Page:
4 immunity boosting herbs and spices based on the goodness of Ayurveda

4 immunity boosting herbs and spices based on the goodness of Ayurveda

6000 years of ancient Sri Lankan medicine has taught us that all-natural herbs and spices is Nature’s medicine in the purest form. Ayurvedic doctors confirm that by providing the right nutrition to your body, you enhance your immune system. One of the therapeutic strategies in Sri Lankan Ayurvedic medicine is to enhance the body’s overall natural resistance (your immune system) against disease-causing agents, rather than directly neutralising the disease-causing agent itself. Therefore, the stronger your immune system is, the better chance you have against fighting diseases.

Bioactive compounds, mostly phenolic compounds, flavonoids and terpenes are the base properties of spices. They have antimicrobial, antibacterial, anti-viral, and anti-inflammatory properties. Spices and herbs enhance immunity by aiding proper digestion and metabolism, which provide the right nutrition to the body, thereby strengthening the immune system.

Below is research suggesting various health-boosting properties of specific herbs, roots and spices which directly and indirectly enhance your immune system:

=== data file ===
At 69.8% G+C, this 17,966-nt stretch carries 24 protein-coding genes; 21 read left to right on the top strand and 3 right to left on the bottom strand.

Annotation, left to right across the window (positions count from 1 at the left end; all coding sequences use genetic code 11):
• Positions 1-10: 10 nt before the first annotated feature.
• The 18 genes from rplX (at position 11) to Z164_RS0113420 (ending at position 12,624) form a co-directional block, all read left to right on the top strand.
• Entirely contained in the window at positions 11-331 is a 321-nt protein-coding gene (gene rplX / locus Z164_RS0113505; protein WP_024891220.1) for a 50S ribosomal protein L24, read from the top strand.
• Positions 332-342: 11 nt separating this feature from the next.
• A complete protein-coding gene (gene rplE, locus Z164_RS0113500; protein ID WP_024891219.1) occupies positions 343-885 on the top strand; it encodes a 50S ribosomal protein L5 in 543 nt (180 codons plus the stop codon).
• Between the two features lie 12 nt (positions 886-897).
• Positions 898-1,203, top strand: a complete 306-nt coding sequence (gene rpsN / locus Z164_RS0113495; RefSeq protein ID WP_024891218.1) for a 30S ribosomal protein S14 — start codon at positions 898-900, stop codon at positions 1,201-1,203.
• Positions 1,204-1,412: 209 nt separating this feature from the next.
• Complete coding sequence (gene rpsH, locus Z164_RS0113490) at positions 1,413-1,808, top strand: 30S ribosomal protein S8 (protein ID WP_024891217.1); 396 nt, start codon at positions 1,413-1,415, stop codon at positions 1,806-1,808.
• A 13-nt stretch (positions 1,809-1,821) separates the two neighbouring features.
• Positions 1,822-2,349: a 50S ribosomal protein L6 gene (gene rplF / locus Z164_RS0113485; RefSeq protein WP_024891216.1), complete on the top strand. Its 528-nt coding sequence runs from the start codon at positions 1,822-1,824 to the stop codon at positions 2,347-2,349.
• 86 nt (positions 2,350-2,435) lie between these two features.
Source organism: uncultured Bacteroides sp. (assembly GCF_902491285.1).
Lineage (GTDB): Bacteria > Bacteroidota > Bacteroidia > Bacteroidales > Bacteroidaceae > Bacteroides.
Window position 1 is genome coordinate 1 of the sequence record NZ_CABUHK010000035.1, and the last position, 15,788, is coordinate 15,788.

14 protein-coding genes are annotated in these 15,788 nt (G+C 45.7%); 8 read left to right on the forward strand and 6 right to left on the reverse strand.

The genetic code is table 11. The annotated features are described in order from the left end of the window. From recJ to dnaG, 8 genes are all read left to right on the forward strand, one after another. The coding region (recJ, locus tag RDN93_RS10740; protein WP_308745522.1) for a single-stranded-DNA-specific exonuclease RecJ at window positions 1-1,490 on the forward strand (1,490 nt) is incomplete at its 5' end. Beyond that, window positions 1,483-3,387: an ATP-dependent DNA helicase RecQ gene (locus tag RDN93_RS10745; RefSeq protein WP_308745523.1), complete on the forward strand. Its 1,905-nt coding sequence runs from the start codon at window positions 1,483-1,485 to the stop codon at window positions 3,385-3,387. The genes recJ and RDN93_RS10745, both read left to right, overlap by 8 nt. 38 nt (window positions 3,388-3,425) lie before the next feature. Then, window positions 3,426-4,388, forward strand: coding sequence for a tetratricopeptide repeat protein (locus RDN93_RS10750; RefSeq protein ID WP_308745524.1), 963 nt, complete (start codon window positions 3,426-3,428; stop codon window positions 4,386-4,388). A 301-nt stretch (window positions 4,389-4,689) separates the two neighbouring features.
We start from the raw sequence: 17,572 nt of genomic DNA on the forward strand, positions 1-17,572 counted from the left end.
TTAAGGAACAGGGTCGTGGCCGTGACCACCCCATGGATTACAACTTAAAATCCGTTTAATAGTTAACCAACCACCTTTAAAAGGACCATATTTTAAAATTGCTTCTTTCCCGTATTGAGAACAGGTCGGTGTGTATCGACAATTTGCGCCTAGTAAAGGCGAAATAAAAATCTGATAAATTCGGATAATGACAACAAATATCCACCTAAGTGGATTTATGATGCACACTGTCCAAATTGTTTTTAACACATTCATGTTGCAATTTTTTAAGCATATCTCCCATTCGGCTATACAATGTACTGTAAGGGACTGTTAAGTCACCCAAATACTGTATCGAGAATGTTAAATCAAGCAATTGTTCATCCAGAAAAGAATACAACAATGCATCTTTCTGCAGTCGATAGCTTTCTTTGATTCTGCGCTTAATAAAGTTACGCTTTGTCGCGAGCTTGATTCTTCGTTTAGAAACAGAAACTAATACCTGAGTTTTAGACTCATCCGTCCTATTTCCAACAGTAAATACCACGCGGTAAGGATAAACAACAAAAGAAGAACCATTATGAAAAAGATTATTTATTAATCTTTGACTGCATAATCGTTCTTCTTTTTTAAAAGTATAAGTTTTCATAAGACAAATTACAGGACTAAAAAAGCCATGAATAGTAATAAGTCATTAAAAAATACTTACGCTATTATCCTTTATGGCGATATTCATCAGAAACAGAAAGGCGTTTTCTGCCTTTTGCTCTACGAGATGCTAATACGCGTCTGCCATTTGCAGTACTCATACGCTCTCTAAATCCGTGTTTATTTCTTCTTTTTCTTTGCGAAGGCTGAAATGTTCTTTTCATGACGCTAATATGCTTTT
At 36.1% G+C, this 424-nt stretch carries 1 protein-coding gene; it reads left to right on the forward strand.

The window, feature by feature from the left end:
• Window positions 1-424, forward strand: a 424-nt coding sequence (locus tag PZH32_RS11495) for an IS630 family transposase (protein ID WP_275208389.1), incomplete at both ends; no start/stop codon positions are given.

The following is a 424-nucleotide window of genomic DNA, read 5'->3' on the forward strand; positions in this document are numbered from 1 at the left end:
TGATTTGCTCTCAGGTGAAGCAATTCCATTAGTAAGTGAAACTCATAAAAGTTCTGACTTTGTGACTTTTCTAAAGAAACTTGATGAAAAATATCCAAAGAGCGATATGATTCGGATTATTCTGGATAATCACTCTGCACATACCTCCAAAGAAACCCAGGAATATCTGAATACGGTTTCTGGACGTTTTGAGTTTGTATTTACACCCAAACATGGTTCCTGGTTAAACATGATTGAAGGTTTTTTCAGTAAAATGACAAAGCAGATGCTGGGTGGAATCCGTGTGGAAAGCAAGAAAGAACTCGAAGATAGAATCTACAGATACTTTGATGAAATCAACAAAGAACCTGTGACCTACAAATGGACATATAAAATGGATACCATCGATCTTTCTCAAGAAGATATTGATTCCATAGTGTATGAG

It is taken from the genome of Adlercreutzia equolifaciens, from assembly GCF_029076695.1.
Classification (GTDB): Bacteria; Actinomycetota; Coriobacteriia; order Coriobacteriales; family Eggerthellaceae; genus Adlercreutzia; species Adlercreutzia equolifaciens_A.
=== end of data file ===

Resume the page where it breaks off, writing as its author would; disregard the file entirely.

Ginger (Zingiber officinale)

 

Ginger has long been used in cooking and in Ayurvedic medicine. The stem of this herb contains substances called gingerols, which give ginger its goodness. Because ginger and its metabolites appear to accumulate in the gastrointestinal tract, ginger exerting many of its effects in this area are not surprising! Ginger has been known to exert a variety of powerful therapeutic and preventive effects and has been used for thousands of years in Sri Lankan Ayurveda, for the treatment of hundreds of ailments – from the flu to cancer. In the last few years, more organised scientific investigations have focused on the mechanisms and targets of ginger and its various components. There is evidence for the effectiveness of ginger as an antioxidant, anti-inflammatory agent, anti-nausea compound, anticancer agent, including having a protective effect against other diseases.

Brew it: Dilmah Green Rooibos, Cardamom, Ginger & Orange

 

Moringa (Moringa Oleifera)

 

Native to Asia, the Moringa Tree is one of the most nutrient-rich plants in the world! The leaves of are brimming with essential vitamins and minerals; containing high levels of Vitamin A, Vitamin B1, Vitamin B2, Vitamin B3, Vitamin B6, Vitamin C, Vitamin E and Vitamin K. Moringa is rich in proteins, including all of the 9 essential amino acids – making this an excellent source of protein, especially for vegans. Reduce Serum cholesterol and the formation of atherosclerotic plaques: helps control blood sugar, may help fight various types of cancers, reduces inflammation, improves immune function, and the anti-inflammatory and diuretic effect helps reduce water retention, treats gastrointestinal problems, as well as regulates thyroid function.